JOHN DONNE


I used to play records when I was working. I happened onto this recording by Christopher Hassall, the English actor, of Donne on one side and Wordsworth on the other. As I listened, those poems literally began taking over my hand, and I began to draw those very romantic, although also somewhat macabre, wash drawings. I began making images to match the poems.


Hearing that marvelous voice, one would understand why I was moved to do the work. It was the music of it, the performance of it, and of course that marvelous combination of courtly and vernacular language. I didn't notice the religious connotations, because his sentiment was so physical.


I was vulnerable to these sonnets because of personal and family travails: my grandmother, mother, daughter and closest friend were all part of this grinding daily responsibility. So these moody drawings, which everybody loved so much, were triggered by anguish as well as love.


 


 




A Valediction: Of Weeping


YEAR: 1958 SIZE: 15 X 22 SIGNED: LR W/IN IMAGE TITLED: LL W/IN IMAGE AP - PAGE FORMAT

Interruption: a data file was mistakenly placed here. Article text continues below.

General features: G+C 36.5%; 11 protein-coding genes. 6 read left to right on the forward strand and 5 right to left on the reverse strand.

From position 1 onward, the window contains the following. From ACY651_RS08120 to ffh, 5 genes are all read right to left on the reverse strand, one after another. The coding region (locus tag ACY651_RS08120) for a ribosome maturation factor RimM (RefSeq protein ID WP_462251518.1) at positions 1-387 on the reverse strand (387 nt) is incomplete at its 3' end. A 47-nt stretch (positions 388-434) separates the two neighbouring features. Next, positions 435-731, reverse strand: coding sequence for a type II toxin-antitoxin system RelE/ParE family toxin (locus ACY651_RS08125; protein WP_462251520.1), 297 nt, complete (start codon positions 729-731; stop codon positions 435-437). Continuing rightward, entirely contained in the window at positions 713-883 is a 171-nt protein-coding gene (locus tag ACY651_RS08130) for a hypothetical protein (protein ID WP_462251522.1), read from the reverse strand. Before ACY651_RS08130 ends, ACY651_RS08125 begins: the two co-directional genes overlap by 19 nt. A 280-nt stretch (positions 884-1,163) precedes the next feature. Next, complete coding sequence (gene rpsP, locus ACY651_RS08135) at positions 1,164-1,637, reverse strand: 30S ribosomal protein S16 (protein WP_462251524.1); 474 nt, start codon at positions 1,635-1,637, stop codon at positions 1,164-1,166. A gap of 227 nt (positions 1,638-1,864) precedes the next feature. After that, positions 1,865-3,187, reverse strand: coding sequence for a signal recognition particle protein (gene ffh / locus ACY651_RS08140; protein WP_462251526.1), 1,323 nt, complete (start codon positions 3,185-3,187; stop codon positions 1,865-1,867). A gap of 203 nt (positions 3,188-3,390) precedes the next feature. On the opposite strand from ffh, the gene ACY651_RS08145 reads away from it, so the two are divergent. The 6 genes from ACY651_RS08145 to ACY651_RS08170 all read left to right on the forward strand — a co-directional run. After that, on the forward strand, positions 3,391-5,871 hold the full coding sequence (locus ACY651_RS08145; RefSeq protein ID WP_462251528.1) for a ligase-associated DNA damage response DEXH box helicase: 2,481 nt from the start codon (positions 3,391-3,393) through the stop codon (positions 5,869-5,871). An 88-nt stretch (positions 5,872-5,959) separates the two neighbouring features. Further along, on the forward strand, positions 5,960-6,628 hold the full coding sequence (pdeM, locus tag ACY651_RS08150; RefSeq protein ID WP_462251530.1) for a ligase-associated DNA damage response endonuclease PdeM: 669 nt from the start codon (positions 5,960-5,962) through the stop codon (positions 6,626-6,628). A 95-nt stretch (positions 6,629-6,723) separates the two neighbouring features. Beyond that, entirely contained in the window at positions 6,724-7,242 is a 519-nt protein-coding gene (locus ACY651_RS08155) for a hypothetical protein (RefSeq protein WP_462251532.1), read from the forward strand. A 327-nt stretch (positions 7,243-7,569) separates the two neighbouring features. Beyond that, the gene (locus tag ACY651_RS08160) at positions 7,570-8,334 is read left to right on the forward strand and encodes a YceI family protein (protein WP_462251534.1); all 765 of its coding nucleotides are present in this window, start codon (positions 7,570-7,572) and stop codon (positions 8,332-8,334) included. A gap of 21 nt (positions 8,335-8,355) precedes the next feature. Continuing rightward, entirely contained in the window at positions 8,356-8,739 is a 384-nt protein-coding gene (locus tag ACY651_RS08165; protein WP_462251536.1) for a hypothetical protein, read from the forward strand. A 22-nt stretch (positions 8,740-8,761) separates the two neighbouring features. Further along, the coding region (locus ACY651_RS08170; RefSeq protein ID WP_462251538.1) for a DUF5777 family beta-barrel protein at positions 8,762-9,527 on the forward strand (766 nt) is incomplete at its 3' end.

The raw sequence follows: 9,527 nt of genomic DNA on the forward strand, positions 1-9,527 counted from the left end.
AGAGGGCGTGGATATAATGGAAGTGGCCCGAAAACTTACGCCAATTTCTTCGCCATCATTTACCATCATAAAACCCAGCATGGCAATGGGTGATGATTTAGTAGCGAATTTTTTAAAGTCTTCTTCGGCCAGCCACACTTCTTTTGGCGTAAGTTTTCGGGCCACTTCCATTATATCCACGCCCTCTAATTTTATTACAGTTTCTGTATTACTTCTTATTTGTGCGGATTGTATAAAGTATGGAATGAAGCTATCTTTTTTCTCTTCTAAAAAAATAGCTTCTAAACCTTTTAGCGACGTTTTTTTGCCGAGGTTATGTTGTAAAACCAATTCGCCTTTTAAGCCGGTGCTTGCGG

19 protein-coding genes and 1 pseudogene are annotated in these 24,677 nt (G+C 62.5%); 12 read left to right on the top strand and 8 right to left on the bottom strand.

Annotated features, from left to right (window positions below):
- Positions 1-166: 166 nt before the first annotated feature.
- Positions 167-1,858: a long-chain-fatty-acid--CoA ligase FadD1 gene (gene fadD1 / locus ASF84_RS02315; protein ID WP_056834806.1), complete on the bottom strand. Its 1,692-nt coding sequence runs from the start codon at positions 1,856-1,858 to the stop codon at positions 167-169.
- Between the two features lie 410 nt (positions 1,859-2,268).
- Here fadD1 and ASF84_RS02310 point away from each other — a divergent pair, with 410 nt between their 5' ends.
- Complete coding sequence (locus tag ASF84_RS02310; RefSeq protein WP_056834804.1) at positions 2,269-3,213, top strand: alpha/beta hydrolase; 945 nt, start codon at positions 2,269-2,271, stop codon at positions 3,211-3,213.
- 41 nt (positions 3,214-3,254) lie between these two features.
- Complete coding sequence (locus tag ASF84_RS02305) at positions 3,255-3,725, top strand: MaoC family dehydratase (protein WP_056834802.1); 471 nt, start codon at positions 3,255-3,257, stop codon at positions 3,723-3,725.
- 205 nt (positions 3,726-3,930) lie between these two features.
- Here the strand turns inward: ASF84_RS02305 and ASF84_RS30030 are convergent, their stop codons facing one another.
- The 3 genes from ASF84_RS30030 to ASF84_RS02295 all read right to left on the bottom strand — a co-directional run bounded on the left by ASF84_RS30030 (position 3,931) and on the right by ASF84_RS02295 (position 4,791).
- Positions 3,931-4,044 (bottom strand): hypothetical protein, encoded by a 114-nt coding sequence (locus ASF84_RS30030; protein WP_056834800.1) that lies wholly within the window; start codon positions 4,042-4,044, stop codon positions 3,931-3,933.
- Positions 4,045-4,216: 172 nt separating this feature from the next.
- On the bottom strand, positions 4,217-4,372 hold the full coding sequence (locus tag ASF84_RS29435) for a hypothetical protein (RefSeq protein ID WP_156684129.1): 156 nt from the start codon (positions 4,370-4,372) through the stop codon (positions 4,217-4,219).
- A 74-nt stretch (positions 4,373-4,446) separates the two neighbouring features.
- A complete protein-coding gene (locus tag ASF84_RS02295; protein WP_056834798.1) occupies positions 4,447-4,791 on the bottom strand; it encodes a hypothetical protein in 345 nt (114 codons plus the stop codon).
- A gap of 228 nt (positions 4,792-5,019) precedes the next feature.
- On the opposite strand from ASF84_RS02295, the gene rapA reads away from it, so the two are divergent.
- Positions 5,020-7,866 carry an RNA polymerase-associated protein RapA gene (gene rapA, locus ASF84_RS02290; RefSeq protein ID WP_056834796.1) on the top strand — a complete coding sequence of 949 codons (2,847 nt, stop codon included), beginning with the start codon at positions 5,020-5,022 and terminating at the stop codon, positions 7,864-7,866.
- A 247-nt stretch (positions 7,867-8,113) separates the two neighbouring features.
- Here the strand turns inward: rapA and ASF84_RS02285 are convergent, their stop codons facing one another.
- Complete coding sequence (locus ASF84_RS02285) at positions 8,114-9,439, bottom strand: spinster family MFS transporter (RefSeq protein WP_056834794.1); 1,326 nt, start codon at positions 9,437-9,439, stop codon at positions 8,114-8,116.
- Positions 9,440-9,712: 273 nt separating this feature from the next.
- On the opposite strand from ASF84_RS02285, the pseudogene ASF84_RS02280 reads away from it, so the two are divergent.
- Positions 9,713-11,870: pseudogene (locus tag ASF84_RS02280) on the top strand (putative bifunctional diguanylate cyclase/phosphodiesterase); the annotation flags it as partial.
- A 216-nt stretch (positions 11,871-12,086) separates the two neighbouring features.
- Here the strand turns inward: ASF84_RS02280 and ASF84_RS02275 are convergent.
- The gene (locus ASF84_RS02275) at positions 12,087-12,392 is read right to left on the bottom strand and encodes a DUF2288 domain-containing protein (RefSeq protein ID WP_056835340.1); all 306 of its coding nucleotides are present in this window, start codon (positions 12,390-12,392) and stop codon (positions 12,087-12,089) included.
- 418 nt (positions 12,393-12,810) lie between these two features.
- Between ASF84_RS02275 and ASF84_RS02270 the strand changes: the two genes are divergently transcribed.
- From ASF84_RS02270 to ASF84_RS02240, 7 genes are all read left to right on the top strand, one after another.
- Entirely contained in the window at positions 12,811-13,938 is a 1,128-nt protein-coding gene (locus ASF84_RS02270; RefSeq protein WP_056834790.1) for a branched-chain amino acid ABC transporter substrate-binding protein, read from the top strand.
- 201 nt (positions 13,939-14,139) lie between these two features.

Wayne's interpretation of the verse shows a woman cradling a man's head, surrounded by disembodied tears. The delicate white line suggesting the female figure's cloak was produced by using sanguine pencil as a stop-out. Drops of tusche and water applied to the stone produced the tears:


O! more han Moone,
Draw not up seas to drowne me in thy spheare;
Weepe me not dead, in thine armes, but forbeare
To teach the sea, what it may doe to soone:
Let not the winde
Example finde
To doe me more harme than it purposeth:
Since thou and I sign one another's breath,
Who e'r signs most is cruellest, and hastes
the other's death.



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